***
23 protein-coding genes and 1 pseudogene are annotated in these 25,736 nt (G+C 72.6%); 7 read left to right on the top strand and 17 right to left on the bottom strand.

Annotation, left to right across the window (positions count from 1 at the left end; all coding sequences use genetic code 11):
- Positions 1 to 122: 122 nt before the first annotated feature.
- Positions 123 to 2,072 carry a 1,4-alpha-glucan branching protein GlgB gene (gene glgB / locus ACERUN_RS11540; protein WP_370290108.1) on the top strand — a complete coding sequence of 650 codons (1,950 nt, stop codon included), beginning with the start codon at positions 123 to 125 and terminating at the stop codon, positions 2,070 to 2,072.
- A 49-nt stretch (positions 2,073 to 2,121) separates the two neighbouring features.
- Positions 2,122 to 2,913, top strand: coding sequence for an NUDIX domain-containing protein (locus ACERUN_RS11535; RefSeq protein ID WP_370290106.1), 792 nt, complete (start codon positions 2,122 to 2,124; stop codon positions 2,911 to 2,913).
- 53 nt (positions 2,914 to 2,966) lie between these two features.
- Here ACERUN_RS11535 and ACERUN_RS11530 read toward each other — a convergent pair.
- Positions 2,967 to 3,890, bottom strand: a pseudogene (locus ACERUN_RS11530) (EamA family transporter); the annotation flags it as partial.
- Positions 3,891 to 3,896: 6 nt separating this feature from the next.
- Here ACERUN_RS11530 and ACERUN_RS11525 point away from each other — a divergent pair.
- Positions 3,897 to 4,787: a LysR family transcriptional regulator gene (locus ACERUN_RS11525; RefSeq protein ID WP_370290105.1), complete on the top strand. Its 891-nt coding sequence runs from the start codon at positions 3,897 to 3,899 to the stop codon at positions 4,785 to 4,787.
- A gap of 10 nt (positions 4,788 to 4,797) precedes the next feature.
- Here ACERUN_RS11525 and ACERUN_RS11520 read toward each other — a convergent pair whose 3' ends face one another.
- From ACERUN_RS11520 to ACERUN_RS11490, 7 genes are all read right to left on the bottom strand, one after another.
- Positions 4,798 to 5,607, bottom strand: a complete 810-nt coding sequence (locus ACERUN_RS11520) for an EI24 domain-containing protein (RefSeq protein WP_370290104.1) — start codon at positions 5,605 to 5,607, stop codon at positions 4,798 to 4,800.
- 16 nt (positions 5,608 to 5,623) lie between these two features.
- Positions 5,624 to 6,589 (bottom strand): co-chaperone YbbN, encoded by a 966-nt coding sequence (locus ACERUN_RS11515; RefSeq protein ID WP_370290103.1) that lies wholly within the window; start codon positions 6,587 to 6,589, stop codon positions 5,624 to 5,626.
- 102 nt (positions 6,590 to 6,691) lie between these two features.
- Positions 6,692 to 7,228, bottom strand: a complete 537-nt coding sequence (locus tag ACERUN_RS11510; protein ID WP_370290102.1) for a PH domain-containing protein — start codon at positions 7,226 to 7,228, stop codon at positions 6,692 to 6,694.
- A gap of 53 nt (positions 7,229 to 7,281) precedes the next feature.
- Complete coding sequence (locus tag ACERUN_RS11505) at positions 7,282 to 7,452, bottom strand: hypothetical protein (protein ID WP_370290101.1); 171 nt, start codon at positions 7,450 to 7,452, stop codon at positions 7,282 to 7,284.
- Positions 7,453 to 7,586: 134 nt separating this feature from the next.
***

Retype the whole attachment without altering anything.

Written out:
23 protein-coding genes and 1 pseudogene are annotated in these 25,736 nt (G+C 72.6%); 7 read left to right on the top strand and 17 right to left on the bottom strand.

Annotation, left to right across the window (positions count from 1 at the left end; all coding sequences use genetic code 11):
- Positions 1 to 122: 122 nt before the first annotated feature.
- Positions 123 to 2,072 carry a 1,4-alpha-glucan branching protein GlgB gene (gene glgB / locus ACERUN_RS11540; protein WP_370290108.1) on the top strand — a complete coding sequence of 650 codons (1,950 nt, stop codon included), beginning with the start codon at positions 123 to 125 and terminating at the stop codon, positions 2,070 to 2,072.
- A 49-nt stretch (positions 2,073 to 2,121) separates the two neighbouring features.
- Positions 2,122 to 2,913, top strand: coding sequence for an NUDIX domain-containing protein (locus ACERUN_RS11535; RefSeq protein ID WP_370290106.1), 792 nt, complete (start codon positions 2,122 to 2,124; stop codon positions 2,911 to 2,913).
- 53 nt (positions 2,914 to 2,966) lie between these two features.
- Here ACERUN_RS11535 and ACERUN_RS11530 read toward each other — a convergent pair.
- Positions 2,967 to 3,890, bottom strand: a pseudogene (locus ACERUN_RS11530) (EamA family transporter); the annotation flags it as partial.
- Positions 3,891 to 3,896: 6 nt separating this feature from the next.
- Here ACERUN_RS11530 and ACERUN_RS11525 point away from each other — a divergent pair.
- Positions 3,897 to 4,787: a LysR family transcriptional regulator gene (locus ACERUN_RS11525; RefSeq protein ID WP_370290105.1), complete on the top strand. Its 891-nt coding sequence runs from the start codon at positions 3,897 to 3,899 to the stop codon at positions 4,785 to 4,787.
- A gap of 10 nt (positions 4,788 to 4,797) precedes the next feature.
- Here ACERUN_RS11525 and ACERUN_RS11520 read toward each other — a convergent pair whose 3' ends face one another.
- From ACERUN_RS11520 to ACERUN_RS11490, 7 genes are all read right to left on the bottom strand, one after another.
- Positions 4,798 to 5,607, bottom strand: a complete 810-nt coding sequence (locus ACERUN_RS11520) for an EI24 domain-containing protein (RefSeq protein WP_370290104.1) — start codon at positions 5,605 to 5,607, stop codon at positions 4,798 to 4,800.
- 16 nt (positions 5,608 to 5,623) lie between these two features.
- Positions 5,624 to 6,589 (bottom strand): co-chaperone YbbN, encoded by a 966-nt coding sequence (locus ACERUN_RS11515; RefSeq protein ID WP_370290103.1) that lies wholly within the window; start codon positions 6,587 to 6,589, stop codon positions 5,624 to 5,626.
- 102 nt (positions 6,590 to 6,691) lie between these two features.
- Positions 6,692 to 7,228, bottom strand: a complete 537-nt coding sequence (locus tag ACERUN_RS11510; protein ID WP_370290102.1) for a PH domain-containing protein — start codon at positions 7,226 to 7,228, stop codon at positions 6,692 to 6,694.
- A gap of 53 nt (positions 7,229 to 7,281) precedes the next feature.
- Complete coding sequence (locus tag ACERUN_RS11505) at positions 7,282 to 7,452, bottom strand: hypothetical protein (protein ID WP_370290101.1); 171 nt, start codon at positions 7,450 to 7,452, stop codon at positions 7,282 to 7,284.
- Positions 7,453 to 7,586: 134 nt separating this feature from the next.